A Professor Like Me: The Influence of Instructor Gender on College Achievement

30 Pages Posted: 27 Jun 2007 Last revised: 10 Jul 2010

See all articles by Florian Hoffman

Florian Hoffman

University of Toronto - Department of Economics

Philip Oreopoulos

University of Toronto - Department of Economics; National Bureau of Economic Research (NBER); Canadian Institute for Advanced Research (CIFAR)

Date Written: June 2007

Abstract

Many wonder whether teacher gender plays an important role in higher education by influencing student achievement and subject interest. The data used in this paper helps identify average effects from male and female college students assigned to male or female teachers. In contrast to previous work at the primary and secondary school level, our focus on large first-year undergraduate classes isolates gender interaction effects due to students reacting to instructors rather than instructors reacting to students. In addition, by focusing on college, we examine the extent to which gender interactions may exist at later ages. We find that assignment to a same-sex instructor boosts relative grade performance and the likelihood of completing a course, but the magnitudes of these effects are small. A same-sex instructor increases average grade performance by at most 5 percent of its standard deviation and decreases the likelihood of dropping a course by 1.2 percentage points. The effects are similar when conditioning on initial ability (high school achievement), and ethnic background (mother tongue not English), but smaller when conditioning on mathematics and science courses. The effects of same-sex instructors on upper-year course selection are insignificant.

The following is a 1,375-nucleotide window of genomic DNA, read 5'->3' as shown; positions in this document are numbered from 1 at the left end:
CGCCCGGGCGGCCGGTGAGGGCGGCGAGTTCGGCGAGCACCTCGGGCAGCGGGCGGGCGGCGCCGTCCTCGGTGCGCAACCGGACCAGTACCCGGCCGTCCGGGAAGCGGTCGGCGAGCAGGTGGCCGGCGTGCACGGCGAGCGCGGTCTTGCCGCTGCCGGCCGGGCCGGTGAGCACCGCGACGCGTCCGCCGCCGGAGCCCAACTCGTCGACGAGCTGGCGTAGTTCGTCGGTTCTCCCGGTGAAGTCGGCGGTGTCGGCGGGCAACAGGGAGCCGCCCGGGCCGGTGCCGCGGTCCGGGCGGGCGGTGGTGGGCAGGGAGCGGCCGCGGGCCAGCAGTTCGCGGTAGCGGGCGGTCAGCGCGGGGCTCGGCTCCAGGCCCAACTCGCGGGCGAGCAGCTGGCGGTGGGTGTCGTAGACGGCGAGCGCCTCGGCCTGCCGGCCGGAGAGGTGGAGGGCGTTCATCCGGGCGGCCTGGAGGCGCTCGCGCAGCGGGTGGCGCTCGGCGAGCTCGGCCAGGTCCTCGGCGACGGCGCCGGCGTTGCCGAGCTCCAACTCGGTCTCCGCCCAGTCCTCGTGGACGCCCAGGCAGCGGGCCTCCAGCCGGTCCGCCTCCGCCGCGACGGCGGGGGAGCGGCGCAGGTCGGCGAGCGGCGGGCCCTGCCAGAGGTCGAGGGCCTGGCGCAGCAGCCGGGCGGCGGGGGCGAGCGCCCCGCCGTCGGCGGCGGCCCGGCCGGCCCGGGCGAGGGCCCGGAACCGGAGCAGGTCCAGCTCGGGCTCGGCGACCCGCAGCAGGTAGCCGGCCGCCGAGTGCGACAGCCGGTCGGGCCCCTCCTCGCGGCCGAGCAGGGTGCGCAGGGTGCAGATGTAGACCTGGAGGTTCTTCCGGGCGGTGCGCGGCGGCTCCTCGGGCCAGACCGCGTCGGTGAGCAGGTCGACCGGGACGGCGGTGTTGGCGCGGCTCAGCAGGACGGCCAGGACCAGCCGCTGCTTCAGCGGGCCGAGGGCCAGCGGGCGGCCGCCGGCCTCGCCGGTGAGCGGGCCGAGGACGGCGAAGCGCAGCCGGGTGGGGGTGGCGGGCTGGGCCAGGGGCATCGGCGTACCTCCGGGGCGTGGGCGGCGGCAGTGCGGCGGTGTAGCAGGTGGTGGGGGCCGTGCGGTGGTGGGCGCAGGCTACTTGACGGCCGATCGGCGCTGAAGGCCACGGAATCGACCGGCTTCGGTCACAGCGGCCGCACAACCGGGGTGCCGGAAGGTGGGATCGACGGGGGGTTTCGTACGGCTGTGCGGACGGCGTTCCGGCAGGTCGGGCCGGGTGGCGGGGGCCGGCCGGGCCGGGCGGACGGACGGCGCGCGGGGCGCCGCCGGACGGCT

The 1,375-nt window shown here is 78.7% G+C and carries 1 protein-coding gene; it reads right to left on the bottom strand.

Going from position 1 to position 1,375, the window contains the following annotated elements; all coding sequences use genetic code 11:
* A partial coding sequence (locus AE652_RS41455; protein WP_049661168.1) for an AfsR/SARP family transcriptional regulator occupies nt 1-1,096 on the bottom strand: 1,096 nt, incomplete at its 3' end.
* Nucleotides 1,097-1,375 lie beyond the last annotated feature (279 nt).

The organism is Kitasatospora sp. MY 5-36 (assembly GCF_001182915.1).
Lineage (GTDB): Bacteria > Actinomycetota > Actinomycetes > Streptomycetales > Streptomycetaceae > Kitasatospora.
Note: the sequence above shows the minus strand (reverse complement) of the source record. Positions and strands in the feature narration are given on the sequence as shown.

Suggested Citation

Hoffman, Florian and Oreopoulos, Philip, A Professor Like Me: The Influence of Instructor Gender on College Achievement (June 2007). NBER Working Paper No. w13182. Available at SSRN: https://ssrn.com/abstract=994230

Florian Hoffman

University of Toronto - Department of Economics ( email )

150 St. George Street
Toronto, Ontario M5S 3G7
Canada

Philip Oreopoulos (Contact Author)

University of Toronto - Department of Economics ( email )

150 St. George Street
Toronto, Ontario M5S 3G7
Canada

National Bureau of Economic Research (NBER)

1050 Massachusetts Avenue
Cambridge, MA 02138
United States

Canadian Institute for Advanced Research (CIFAR)

180 Dundas Street West, Suite 1400
Toronto, Ontario
Canada

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